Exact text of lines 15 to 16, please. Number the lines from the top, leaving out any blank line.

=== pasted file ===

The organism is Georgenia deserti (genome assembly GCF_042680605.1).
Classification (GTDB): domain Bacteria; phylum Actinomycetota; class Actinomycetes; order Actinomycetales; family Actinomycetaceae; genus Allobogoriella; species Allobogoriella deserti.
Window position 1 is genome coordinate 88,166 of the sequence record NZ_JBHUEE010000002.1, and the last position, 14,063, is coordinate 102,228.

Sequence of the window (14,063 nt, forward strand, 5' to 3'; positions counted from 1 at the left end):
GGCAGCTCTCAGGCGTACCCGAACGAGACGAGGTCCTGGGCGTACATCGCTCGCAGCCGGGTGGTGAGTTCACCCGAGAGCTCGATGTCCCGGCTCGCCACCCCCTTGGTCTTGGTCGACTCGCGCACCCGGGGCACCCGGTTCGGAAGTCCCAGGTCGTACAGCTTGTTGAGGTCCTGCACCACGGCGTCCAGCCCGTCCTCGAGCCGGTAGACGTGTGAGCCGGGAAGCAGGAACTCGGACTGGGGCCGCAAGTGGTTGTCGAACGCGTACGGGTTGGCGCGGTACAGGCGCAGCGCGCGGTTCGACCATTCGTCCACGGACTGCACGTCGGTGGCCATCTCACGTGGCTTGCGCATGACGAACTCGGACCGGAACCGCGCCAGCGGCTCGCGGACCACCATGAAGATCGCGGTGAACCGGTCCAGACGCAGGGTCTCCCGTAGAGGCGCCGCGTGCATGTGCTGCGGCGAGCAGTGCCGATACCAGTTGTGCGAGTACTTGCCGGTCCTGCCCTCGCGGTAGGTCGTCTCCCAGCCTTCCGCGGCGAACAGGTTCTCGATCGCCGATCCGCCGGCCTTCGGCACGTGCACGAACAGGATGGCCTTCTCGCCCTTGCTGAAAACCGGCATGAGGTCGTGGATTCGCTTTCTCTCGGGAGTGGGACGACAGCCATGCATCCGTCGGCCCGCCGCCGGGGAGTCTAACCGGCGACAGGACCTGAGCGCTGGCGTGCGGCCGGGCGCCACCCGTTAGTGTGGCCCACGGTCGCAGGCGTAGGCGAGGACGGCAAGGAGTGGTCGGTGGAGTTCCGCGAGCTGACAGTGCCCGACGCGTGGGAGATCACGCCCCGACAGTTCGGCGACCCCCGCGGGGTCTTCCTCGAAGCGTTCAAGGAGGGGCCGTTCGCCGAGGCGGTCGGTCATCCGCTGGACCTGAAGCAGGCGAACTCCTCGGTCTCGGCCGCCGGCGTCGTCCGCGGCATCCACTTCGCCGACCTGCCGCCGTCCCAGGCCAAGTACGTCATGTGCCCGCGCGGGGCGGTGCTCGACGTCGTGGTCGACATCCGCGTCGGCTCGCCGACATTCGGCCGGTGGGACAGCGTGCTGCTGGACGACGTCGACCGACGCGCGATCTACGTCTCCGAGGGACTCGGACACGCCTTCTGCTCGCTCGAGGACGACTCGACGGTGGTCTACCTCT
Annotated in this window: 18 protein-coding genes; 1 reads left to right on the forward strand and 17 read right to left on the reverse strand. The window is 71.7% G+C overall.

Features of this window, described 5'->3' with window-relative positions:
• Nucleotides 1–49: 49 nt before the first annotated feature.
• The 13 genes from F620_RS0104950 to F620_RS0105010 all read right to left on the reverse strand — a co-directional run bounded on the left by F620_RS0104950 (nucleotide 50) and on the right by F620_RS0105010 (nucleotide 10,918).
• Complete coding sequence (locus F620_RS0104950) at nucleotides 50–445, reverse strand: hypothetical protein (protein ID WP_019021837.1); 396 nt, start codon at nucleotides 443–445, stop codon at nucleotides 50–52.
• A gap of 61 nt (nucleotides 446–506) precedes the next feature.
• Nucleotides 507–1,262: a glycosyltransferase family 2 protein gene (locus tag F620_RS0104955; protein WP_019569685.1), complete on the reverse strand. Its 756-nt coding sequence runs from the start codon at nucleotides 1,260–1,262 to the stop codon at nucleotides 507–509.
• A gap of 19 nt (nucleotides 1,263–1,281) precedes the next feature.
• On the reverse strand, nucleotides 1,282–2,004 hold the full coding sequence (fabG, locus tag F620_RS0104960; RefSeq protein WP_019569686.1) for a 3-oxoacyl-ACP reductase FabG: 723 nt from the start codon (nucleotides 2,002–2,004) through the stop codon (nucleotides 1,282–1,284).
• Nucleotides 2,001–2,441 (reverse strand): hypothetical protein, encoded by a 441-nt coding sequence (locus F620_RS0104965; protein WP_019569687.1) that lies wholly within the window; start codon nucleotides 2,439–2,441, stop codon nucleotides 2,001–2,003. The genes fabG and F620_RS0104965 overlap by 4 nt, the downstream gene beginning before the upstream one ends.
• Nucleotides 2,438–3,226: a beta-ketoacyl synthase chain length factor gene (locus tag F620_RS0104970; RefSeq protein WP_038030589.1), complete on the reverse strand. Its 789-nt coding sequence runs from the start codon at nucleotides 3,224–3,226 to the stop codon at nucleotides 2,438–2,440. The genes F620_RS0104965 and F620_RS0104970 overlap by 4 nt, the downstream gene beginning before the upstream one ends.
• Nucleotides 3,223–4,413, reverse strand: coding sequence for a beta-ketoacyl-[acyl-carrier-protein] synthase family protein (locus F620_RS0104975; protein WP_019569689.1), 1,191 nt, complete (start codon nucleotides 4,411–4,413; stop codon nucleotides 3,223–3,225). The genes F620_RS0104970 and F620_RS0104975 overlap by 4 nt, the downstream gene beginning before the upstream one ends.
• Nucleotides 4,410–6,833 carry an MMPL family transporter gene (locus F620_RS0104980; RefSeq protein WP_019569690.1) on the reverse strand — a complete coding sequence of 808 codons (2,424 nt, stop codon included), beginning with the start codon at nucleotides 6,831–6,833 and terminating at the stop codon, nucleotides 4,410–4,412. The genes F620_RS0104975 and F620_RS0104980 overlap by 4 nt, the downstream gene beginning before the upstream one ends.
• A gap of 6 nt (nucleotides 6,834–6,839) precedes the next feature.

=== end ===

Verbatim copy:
• Nucleotides 2,001–2,441 (reverse strand): hypothetical protein, encoded by a 441-nt coding sequence (locus F620_RS0104965; protein WP_019569687.1) that lies wholly within the window; start codon nucleotides 2,439–2,441, stop codon nucleotides 2,001–2,003. The genes fabG and F620_RS0104965 overlap by 4 nt, the downstream gene beginning before the upstream one ends.
• Nucleotides 2,438–3,226: a beta-ketoacyl synthase chain length factor gene (locus tag F620_RS0104970; RefSeq protein WP_038030589.1), complete on the reverse strand. Its 789-nt coding sequence runs from the start codon at nucleotides 3,224–3,226 to the stop codon at nucleotides 2,438–2,440. The genes F620_RS0104965 and F620_RS0104970 overlap by 4 nt, the downstream gene beginning before the upstream one ends.